How Brands and Developers Are Designing New Experiences Around Audio Augmented Reality
We are used to augmented reality, virtual reality, mixed reality or even extended reality. The common thread in all these experiences is that they are all visual experiences. They are things we can experience by seeing and hearing when we wear some contraptions. Augmented reality is expanding into other forms of experience such as haptics (touch) and olfaction (smell) but only as extras that add to the realism of the visual experience.
Audio-led augmented reality
However, we are seeing a dramatic new expression of the digitally augmented world through the audio augmented reality experiences. The audio augmented reality glasses helps users stay more engaged with their surroundings, are hands-free, heads up and there is less distraction from the small screens of the devices. It brings forth a new way of augmenting your world with audio content just for your ears rather than the standard visual or audio-visual content for your eyes.
The audio-first approach to AR is best expressed in the Bose Frames, augmented reality sunglasses that also double as headphones. The Bose AR sunglasses pack quite a punch including mini speakers that will play the sounds just for the wearer. They also have a multifunction button close to the right temple that users can tap or double tap to activate various experiences. The sunglasses can do all that your regular headphones would do such as playing music, podcasts and receiving calls. The design is also ultra-stylish; they look more like sleek Ray Bans than hi-tech AR glasses. The Bose Frames were first unveiled during the South by Southwest (SXSW) in 2018.
The Bose Frames glasses allow users to hear a digitally augmented world. The devices have been called “hearables”. Using the Bose Frames, you can hear various mixed reality and audio creations including Tonandi which was created following a collaboration between Magic Leap and the Icelandic band Sigur Ros where you can create music from the interaction of sounds and digital visuals in the space around you. By projecting the sounds towards the user’s ears, the Bose Frames enable users to hear sounds from both the environment around them and the glasses at the same time.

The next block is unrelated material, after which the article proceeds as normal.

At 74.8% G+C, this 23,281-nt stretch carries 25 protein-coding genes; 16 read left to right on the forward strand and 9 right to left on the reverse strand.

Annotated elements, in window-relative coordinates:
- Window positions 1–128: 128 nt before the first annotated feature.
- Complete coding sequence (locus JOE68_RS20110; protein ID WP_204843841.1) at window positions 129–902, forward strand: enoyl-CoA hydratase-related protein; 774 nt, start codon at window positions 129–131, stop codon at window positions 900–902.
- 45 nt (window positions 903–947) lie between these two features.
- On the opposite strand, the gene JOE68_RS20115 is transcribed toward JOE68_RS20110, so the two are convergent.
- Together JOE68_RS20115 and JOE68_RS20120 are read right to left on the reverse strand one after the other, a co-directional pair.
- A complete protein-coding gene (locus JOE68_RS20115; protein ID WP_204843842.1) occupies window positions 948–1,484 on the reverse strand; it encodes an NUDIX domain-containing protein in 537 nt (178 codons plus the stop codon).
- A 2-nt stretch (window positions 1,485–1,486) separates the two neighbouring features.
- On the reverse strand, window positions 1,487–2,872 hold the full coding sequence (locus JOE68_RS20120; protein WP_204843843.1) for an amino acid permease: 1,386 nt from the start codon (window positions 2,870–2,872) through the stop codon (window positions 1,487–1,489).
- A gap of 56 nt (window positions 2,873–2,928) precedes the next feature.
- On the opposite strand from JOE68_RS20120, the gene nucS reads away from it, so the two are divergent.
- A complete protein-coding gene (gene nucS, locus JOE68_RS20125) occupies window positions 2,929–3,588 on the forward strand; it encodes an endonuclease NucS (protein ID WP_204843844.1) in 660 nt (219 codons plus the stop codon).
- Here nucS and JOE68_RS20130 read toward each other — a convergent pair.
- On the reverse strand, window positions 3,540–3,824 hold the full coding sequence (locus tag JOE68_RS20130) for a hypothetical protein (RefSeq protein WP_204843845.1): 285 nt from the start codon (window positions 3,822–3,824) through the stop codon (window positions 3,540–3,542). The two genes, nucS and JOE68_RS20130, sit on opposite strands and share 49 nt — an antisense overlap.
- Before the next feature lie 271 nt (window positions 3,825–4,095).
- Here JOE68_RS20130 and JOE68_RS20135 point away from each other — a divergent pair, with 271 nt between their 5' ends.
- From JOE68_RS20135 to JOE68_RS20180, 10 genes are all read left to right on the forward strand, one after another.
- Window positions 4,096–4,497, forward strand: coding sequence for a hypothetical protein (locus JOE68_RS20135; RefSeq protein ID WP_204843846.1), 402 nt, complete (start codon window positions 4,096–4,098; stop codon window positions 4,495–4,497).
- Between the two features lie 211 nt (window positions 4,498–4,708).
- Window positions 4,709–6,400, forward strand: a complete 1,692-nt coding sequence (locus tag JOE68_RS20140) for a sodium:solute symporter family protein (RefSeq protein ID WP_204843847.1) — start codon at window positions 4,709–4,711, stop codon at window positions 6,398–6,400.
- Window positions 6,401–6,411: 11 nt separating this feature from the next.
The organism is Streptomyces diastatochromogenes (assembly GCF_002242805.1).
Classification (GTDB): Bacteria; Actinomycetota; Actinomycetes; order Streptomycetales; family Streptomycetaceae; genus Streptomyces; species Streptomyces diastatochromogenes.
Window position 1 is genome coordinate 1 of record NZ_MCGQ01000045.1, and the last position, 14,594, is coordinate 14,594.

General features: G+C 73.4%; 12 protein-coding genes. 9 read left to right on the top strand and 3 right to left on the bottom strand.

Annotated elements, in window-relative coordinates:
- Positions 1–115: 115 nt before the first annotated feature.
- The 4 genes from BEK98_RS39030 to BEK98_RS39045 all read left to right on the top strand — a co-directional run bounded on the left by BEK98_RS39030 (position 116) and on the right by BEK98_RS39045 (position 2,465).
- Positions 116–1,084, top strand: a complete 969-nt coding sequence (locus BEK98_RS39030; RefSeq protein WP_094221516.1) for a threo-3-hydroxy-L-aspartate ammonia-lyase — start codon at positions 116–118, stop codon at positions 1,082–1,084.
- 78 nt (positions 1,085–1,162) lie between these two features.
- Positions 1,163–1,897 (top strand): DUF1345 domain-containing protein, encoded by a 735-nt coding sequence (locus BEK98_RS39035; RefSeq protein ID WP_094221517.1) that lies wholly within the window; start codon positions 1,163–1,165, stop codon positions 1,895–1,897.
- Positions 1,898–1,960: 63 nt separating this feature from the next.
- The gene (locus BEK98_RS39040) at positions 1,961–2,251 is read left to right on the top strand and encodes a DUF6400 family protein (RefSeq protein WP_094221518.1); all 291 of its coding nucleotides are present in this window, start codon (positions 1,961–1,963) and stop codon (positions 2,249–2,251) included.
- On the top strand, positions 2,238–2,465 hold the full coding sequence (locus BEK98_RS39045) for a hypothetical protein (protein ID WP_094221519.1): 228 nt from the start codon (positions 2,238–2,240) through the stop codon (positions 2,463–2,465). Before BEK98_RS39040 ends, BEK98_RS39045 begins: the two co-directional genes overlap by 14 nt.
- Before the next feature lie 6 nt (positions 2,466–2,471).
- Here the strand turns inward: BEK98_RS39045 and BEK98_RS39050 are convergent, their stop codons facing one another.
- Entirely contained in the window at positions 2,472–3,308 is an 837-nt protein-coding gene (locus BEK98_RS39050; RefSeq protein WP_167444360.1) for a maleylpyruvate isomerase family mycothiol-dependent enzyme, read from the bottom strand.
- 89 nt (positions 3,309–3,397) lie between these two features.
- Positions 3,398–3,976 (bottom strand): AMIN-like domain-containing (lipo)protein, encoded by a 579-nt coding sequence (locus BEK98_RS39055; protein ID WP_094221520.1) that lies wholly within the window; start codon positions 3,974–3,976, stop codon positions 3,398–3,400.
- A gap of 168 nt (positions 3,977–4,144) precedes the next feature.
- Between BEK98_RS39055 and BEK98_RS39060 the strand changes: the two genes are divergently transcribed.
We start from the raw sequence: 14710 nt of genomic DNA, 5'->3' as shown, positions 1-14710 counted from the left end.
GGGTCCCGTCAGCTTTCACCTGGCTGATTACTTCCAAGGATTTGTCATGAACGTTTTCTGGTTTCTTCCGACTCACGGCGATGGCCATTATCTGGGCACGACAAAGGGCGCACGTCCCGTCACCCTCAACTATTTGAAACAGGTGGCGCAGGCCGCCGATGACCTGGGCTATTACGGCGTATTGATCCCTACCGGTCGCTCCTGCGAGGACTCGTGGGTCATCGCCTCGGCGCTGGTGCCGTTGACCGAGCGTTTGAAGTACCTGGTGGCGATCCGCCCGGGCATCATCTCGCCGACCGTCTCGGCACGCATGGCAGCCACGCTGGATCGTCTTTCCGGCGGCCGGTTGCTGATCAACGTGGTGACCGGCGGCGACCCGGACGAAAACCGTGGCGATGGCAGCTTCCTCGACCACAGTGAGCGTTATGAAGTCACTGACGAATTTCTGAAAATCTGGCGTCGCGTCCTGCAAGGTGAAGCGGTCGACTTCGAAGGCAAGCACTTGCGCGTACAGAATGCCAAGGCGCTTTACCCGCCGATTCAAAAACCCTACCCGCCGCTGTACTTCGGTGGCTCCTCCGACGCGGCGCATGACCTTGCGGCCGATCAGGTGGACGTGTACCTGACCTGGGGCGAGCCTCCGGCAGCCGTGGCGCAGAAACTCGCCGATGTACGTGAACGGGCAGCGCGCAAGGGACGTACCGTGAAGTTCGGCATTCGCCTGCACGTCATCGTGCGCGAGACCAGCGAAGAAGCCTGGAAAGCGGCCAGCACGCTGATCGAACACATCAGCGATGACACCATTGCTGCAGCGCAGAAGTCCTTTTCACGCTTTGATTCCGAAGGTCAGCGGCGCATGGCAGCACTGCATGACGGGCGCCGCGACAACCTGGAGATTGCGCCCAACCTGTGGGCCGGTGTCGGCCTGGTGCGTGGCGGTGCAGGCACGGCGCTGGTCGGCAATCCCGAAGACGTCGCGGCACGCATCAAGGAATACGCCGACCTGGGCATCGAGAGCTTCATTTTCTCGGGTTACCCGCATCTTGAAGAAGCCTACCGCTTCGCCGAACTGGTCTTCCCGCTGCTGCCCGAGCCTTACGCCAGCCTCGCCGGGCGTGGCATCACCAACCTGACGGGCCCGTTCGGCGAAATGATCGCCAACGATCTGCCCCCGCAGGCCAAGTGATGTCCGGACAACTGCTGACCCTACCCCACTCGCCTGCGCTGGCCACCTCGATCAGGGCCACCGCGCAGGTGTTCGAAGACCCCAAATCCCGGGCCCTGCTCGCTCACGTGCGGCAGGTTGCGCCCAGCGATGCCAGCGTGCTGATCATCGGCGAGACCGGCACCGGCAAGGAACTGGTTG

The new tech wave, augmented reality audio, is also known as spatial audio and enables these augmented reality sound experiences to come to life by leveraging the smartphone’s accelerometer, a gyroscope as well as a compass that helps in navigating sounds that can be digitally attached to a geolocation.
The emergence of augmented reality audio experiences has also provided creators with a radical and cutting-edge new platform within which to target customers. But applications go beyond just the innovation in marketing. AR audio is being deployed in other endeavors such as in restaurants, hospitals, industry, gaming and even on workout routines.
The visual aspect is central to virtual reality or augmented reality experience but it can never be complete without the audio aspect. Audio and motion go together. They are inseparable. You need the audio to complete the story.
The most revolutionary application of AR audio so far has been in the Bose Frames that allow users to interact with digital sounds, that have been inserted within a real-world environment, by simply walking around or moving their heads.
The Frames are both stylish and affordable, costing only $200. The Bose glasses will soon find wide application in various settings beyond just experiencing augmented reality games. Some of the possible use-cases include using the AR audio glasses to navigate a new city, performing workouts or playing audio-based games and podcasts.
The Bose Frames have an open-ear design with a design that go neither over the ear or inside the ear. Instead, the augmented reality glasses will tunnel the sounds towards the ear thereby allowing the user to experience both the digital sounds and the real sounds from the surrounding environment. The Frames feature a unique design that enables the wearer to experience sounds without having to grapple with earphones or headphones that block off the outside world. In spite of the open-ear design, they still provide superb sound immersion.